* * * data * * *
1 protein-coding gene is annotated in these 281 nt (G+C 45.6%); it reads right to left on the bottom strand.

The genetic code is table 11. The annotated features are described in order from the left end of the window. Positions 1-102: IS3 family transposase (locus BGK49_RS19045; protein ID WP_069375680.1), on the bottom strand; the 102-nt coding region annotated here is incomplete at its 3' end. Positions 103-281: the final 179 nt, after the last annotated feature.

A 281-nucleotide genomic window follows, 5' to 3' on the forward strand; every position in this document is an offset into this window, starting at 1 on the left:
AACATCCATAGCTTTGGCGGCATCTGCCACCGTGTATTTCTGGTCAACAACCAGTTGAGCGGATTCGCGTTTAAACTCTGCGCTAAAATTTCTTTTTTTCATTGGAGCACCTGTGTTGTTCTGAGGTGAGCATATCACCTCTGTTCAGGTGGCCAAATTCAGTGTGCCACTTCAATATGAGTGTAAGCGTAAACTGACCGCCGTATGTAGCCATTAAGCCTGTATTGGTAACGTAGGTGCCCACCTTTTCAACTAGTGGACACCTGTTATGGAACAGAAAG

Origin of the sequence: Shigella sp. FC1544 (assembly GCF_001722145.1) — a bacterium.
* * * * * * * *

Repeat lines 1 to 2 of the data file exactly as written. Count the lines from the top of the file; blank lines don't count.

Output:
1 protein-coding gene is annotated in these 281 nt (G+C 45.6%); it reads right to left on the bottom strand.

The genetic code is table 11. The annotated features are described in order from the left end of the window. Positions 1-102: IS3 family transposase (locus BGK49_RS19045; protein ID WP_069375680.1), on the bottom strand; the 102-nt coding region annotated here is incomplete at its 3' end. Positions 103-281: the final 179 nt, after the last annotated feature.